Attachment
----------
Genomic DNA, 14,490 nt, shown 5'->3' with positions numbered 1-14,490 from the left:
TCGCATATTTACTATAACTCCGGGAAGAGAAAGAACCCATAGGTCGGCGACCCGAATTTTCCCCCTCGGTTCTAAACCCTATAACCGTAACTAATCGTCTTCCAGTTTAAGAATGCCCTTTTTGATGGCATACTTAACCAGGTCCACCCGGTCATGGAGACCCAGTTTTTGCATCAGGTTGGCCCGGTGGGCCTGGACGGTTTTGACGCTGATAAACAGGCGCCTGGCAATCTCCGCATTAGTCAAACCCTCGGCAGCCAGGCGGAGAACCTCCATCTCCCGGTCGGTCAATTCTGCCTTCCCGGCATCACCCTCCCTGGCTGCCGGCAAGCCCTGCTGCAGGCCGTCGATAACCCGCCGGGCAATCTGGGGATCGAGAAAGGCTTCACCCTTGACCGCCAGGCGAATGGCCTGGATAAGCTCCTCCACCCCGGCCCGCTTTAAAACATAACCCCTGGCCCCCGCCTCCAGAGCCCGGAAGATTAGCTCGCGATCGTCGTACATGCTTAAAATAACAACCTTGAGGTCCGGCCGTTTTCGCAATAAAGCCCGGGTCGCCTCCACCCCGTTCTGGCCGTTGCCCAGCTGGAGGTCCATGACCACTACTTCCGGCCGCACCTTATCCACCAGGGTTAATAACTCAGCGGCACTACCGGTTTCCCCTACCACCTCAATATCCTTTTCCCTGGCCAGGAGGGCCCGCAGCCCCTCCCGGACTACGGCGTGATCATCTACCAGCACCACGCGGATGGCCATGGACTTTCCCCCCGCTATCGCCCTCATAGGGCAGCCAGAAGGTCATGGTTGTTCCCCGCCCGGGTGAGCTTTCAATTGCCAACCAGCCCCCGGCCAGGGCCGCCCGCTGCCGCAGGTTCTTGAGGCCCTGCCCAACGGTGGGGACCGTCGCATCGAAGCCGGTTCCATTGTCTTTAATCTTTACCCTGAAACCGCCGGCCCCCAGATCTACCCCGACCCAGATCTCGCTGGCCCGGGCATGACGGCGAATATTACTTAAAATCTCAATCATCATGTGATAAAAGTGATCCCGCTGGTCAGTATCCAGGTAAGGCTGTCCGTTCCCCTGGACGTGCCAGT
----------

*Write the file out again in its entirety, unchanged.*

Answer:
Genomic DNA, 14,490 nt, shown 5'->3' with positions numbered 1-14,490 from the left:
TCGCATATTTACTATAACTCCGGGAAGAGAAAGAACCCATAGGTCGGCGACCCGAATTTTCCCCCTCGGTTCTAAACCCTATAACCGTAACTAATCGTCTTCCAGTTTAAGAATGCCCTTTTTGATGGCATACTTAACCAGGTCCACCCGGTCATGGAGACCCAGTTTTTGCATCAGGTTGGCCCGGTGGGCCTGGACGGTTTTGACGCTGATAAACAGGCGCCTGGCAATCTCCGCATTAGTCAAACCCTCGGCAGCCAGGCGGAGAACCTCCATCTCCCGGTCGGTCAATTCTGCCTTCCCGGCATCACCCTCCCTGGCTGCCGGCAAGCCCTGCTGCAGGCCGTCGATAACCCGCCGGGCAATCTGGGGATCGAGAAAGGCTTCACCCTTGACCGCCAGGCGAATGGCCTGGATAAGCTCCTCCACCCCGGCCCGCTTTAAAACATAACCCCTGGCCCCCGCCTCCAGAGCCCGGAAGATTAGCTCGCGATCGTCGTACATGCTTAAAATAACAACCTTGAGGTCCGGCCGTTTTCGCAATAAAGCCCGGGTCGCCTCCACCCCGTTCTGGCCGTTGCCCAGCTGGAGGTCCATGACCACTACTTCCGGCCGCACCTTATCCACCAGGGTTAATAACTCAGCGGCACTACCGGTTTCCCCTACCACCTCAATATCCTTTTCCCTGGCCAGGAGGGCCCGCAGCCCCTCCCGGACTACGGCGTGATCATCTACCAGCACCACGCGGATGGCCATGGACTTTCCCCCCGCTATCGCCCTCATAGGGCAGCCAGAAGGTCATGGTTGTTCCCCGCCCGGGTGAGCTTTCAATTGCCAACCAGCCCCCGGCCAGGGCCGCCCGCTGCCGCAGGTTCTTGAGGCCCTGCCCAACGGTGGGGACCGTCGCATCGAAGCCGGTTCCATTGTCTTTAATCTTTACCCTGAAACCGCCGGCCCCCAGATCTACCCCGACCCAGATCTCGCTGGCCCGGGCATGACGGCGAATATTACTTAAAATCTCAATCATCATGTGATAAAAGTGATCCCGCTGGTCAGTATCCAGGTAAGGCTGTCCGTTCCCCTGGACGTGCCAGT